Skip to main content

How to enroll in the watchOS beta program

The Apple Watch is incredibly popular, and so too is its beta program that gives volunteers a sneak peek at what's to come to the wearable tech. With frequent software updates that introduce flashy new features, it's no wonder why diehard Apple fans are often looking to be the first to try out the newest updates by participating in the beta program.

Related Videos




15 minutes

What You Need

  • Your Apple Watch

  • The iPhone your Apple Watch connects to

With watchOS 9 finally here, Apple fans will be glad to know that they can still enter the beta program to get early access to a variety of features that haven't been added in official updates just yet. Luckily, just about anyone can sign up for the pulic beta program as long as they're using the proper device. The supported devices are listed below:

  • Apple Watch Series 4
  • Apple Watch Series 5
  • Apple Watch Series 6
  • Apple Watch SE
  • Apple Watch Series 7
  • Apple Watch Series 8
  • Apple Watch SE (2022)

With one of the proper devices in hand, here's how to be the first to see each update by signing up for the watchOS beta program.

A warning before we start

Before we start, we need to issue a warning. While public betas are an awful lot more finished than developer betas, they're not full releases yet. That means using them carries a large element of risk. Bugs are likely and to be expected, and these could hamper your daily use. However, it also carries the risk of bricking your Apple Watch entirely. While rare, it could certainly happen. As a result, don't risk a device you can't spare.

With that warning out of the way, here's how to get started if you're happy with the risk.

apple watch series 7 review wrist side
Andy Boxall/Digital Trends

Back up your Apple Watch

The first thing everyone should know about being a beta tester is that while there are plenty of cool new features that might become available early, there's a chance that the beta could be completely broken and buggy. Signing up to participate in a beta test means that the user acknowledges the potential risks of using software before it's complete, but backing up your Apple Watch could sidestep permanent data loss if worse comes to worst. It's unlikely a beta test for an Apple device would result in major damage done to it, but it's always a possibility, so it's better to be safe than sorry.

We have an in-depth walkthrough on how to back up an Apple Watch, but for those looking to get the show on the road, here's the abridged version:

Step 1: Make sure your watch is connected to a Wi-Fi network as well as your iPhone.

Step 2: Go into the iPhone's Settings app and then select [Your name] at the top, then iCloud.

Step 3: Make sure iCloud is toggled on, and then select iCloud backup.

Step 4: Toggle Watch so that it's on, and then tap Back up now.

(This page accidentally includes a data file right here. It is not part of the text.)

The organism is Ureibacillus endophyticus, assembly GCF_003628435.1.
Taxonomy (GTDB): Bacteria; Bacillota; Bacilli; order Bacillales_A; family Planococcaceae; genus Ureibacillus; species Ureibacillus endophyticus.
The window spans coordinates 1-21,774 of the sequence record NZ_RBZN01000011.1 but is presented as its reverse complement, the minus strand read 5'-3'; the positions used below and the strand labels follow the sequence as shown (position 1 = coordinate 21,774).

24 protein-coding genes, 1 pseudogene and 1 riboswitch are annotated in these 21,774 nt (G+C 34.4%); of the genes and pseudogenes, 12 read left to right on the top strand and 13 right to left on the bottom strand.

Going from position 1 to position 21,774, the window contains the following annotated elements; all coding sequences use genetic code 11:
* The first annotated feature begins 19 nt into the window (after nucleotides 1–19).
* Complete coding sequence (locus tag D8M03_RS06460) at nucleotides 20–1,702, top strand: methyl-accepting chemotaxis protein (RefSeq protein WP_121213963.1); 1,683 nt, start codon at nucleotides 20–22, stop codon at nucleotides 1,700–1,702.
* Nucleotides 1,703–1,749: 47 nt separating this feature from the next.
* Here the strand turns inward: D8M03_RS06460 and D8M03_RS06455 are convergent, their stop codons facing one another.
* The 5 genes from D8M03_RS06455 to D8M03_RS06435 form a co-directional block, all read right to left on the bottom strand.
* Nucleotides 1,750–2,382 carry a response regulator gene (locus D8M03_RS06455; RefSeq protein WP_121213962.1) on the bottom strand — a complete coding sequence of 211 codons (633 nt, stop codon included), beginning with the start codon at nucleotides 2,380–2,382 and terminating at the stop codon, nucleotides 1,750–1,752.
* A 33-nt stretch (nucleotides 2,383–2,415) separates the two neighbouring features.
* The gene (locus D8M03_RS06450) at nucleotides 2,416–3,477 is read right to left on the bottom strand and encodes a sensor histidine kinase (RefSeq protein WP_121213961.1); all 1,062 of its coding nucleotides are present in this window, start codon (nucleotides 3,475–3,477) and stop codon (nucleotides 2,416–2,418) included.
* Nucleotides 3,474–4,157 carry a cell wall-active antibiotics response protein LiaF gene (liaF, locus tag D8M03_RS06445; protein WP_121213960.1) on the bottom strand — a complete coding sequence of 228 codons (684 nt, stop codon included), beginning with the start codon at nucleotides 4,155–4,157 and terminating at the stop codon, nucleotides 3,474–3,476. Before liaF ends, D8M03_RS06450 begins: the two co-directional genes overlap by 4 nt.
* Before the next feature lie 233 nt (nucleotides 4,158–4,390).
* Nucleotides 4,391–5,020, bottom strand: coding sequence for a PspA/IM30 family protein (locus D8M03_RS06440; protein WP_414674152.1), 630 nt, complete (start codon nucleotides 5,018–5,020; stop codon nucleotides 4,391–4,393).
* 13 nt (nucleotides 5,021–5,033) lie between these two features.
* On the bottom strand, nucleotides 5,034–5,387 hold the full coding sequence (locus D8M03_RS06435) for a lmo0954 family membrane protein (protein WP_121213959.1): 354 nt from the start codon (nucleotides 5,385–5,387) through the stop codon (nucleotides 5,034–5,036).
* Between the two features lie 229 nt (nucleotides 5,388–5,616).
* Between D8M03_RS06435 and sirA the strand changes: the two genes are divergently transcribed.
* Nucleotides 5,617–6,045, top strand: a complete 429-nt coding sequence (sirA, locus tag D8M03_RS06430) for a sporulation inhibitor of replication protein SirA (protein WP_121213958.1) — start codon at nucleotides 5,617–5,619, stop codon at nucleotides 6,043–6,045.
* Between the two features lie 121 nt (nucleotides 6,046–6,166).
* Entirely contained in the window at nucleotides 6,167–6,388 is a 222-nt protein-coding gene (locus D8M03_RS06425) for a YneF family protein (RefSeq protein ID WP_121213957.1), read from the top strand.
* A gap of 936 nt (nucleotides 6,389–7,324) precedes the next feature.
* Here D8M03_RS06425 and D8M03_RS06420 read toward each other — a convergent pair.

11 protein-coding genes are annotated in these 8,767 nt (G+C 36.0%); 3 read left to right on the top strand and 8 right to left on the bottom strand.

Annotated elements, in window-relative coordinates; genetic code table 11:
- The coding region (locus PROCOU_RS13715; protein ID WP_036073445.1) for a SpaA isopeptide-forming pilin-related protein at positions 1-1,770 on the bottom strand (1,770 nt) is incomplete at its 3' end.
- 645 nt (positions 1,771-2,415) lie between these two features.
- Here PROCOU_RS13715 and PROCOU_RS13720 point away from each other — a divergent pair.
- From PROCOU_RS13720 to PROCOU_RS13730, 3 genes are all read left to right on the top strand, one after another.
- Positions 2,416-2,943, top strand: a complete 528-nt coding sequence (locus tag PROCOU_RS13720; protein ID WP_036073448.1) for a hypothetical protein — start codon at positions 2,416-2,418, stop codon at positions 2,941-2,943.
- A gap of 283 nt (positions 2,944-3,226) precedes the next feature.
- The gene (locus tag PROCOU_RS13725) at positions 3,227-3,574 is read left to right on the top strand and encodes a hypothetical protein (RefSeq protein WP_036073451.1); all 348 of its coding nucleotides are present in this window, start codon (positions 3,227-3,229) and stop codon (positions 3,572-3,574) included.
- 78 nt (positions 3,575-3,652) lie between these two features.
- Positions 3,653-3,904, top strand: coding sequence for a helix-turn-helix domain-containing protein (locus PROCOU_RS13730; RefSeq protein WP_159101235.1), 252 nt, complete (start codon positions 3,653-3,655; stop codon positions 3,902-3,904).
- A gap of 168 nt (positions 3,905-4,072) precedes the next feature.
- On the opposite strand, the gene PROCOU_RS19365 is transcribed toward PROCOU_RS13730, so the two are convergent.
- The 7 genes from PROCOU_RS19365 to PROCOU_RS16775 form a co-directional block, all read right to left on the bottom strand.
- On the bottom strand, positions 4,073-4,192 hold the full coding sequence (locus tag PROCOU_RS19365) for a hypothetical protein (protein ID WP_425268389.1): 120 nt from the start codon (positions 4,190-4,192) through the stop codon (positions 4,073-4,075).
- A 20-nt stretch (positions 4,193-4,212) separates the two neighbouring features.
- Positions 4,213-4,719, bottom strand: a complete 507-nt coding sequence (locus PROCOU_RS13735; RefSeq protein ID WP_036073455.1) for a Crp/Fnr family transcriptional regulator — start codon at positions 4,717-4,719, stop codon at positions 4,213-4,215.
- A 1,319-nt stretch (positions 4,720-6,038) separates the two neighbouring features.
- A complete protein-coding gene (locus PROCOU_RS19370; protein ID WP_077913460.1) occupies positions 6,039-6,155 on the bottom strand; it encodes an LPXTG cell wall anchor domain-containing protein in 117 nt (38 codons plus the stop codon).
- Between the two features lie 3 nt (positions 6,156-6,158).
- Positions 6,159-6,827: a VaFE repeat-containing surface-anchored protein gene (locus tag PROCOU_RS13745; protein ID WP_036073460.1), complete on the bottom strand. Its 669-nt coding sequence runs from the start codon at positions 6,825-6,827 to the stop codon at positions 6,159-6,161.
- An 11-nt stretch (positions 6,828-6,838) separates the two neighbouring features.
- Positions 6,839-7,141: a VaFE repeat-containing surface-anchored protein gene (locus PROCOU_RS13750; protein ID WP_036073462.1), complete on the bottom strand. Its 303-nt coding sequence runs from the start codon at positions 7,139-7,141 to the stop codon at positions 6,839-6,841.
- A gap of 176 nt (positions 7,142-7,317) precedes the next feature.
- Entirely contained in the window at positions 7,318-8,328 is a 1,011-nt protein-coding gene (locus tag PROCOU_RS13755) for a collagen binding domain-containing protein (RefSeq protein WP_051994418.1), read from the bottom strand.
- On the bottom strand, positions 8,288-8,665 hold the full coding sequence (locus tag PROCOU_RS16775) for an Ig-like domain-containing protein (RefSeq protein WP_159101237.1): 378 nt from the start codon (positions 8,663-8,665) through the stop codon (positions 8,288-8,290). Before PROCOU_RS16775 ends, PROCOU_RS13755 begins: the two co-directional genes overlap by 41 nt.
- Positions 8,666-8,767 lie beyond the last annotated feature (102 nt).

With that, your Apple Watch should back up and be saved to iCloud.

Register for the public beta program

The next step to being a watchOS beta tester is to actually sign up for the program. It's important to note that anyone who's already beta-tested watchOS by signing up through the Apple website doesn't need to repeat this step when looking to download new beta updates. If this is your first time testing, however, this step is necessary.

Step 1: Take the iPhone that's paired to your Apple Watch and go to Apple's beta website.

Step 2: Tap on Sign up and use your Apple ID information to get registered.

Step 3: Read the terms and conditions and then hit Accept.

Install the watchOS public beta program

Now that you're registered, should look a little bit different than it did before signing up. You should see a list of OS' that correlate to the plethora of available Apple products. From here, you can sign up to beta test all Apple software, like iOS or MacOS. In order to download a watchOS beta, you'll need to also have downloaded an iOS beta, and you can find our walkthrough on how to be a part of the iOS beta program right here.

Step 1: Once that's taken care of, tap on the watchOS tab.

Step 2: In this tab, you should see all sorts of information about beta testing watchOS, information worth reading for everyone signing up. Take a moment to read the terms and conditions here, and once you're ready to move on, tap the text that says Can enroll your Apple Watch under the Get started heading.

Step 3: Scroll down the next page a little bit, and then tap Download profile.

Step 4: It might take a second for your profile to download, but once it does, tap Allow, and then tap Allow once more when it asks to install a profile.

Step 5: It should prompt you again about actually installing this time. Tap Install, and then follow the rest of the on-screen prompts, such as entering your passcode, and then select Install again.